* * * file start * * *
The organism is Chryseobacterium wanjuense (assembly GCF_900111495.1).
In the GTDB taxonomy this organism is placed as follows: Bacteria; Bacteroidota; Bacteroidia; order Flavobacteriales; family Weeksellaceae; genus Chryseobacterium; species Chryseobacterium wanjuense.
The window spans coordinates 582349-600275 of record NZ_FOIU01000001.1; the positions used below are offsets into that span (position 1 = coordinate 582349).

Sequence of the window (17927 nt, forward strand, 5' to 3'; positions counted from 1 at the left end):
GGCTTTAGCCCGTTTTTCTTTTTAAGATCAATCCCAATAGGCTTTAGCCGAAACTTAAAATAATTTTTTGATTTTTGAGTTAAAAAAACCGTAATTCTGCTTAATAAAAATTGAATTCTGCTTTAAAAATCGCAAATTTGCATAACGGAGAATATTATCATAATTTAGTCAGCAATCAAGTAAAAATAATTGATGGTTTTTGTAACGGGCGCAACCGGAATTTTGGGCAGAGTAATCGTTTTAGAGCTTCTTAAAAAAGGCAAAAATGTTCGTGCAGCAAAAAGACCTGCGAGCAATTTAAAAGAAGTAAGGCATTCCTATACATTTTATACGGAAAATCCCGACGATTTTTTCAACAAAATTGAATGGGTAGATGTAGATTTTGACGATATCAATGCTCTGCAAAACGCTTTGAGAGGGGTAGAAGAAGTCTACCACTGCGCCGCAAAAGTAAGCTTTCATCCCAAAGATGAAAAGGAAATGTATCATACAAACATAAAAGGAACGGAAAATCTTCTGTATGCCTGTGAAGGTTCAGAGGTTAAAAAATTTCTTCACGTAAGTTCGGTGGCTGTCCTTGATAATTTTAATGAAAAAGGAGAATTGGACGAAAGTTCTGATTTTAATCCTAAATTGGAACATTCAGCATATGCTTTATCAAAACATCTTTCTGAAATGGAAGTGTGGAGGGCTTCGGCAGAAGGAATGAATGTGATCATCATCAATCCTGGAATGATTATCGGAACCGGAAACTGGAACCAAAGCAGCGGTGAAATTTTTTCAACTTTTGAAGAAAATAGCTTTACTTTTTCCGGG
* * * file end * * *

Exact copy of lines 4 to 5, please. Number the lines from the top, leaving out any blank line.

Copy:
Sequence of the window (17927 nt, forward strand, 5' to 3'; positions counted from 1 at the left end):
GGCTTTAGCCCGTTTTTCTTTTTAAGATCAATCCCAATAGGCTTTAGCCGAAACTTAAAATAATTTTTTGATTTTTGAGTTAAAAAAACCGTAATTCTGCTTAATAAAAATTGAATTCTGCTTTAAAAATCGCAAATTTGCATAACGGAGAATATTATCATAATTTAGTCAGCAATCAAGTAAAAATAATTGATGGTTTTTGTAACGGGCGCAACCGGAATTTTGGGCAGAGTAATCGTTTTAGAGCTTCTTAAAAAAGGCAAAAATGTTCGTGCAGCAAAAAGACCTGCGAGCAATTTAAAAGAAGTAAGGCATTCCTATACATTTTATACGGAAAATCCCGACGATTTTTTCAACAAAATTGAATGGGTAGATGTAGATTTTGACGATATCAATGCTCTGCAAAACGCTTTGAGAGGGGTAGAAGAAGTCTACCACTGCGCCGCAAAAGTAAGCTTTCATCCCAAAGATGAAAAGGAAATGTATCATACAAACATAAAAGGAACGGAAAATCTTCTGTATGCCTGTGAAGGTTCAGAGGTTAAAAAATTTCTTCACGTAAGTTCGGTGGCTGTCCTTGATAATTTTAATGAAAAAGGAGAATTGGACGAAAGTTCTGATTTTAATCCTAAATTGGAACATTCAGCATATGCTTTATCAAAACATCTTTCTGAAATGGAAGTGTGGAGGGCTTCGGCAGAAGGAATGAATGTGATCATCATCAATCCTGGAATGATTATCGGAACCGGAAACTGGAACCAAAGCAGCGGTGAAATTTTTTCAACTTTTGAAGAAAATAGCTTTACTTTTTCCGGG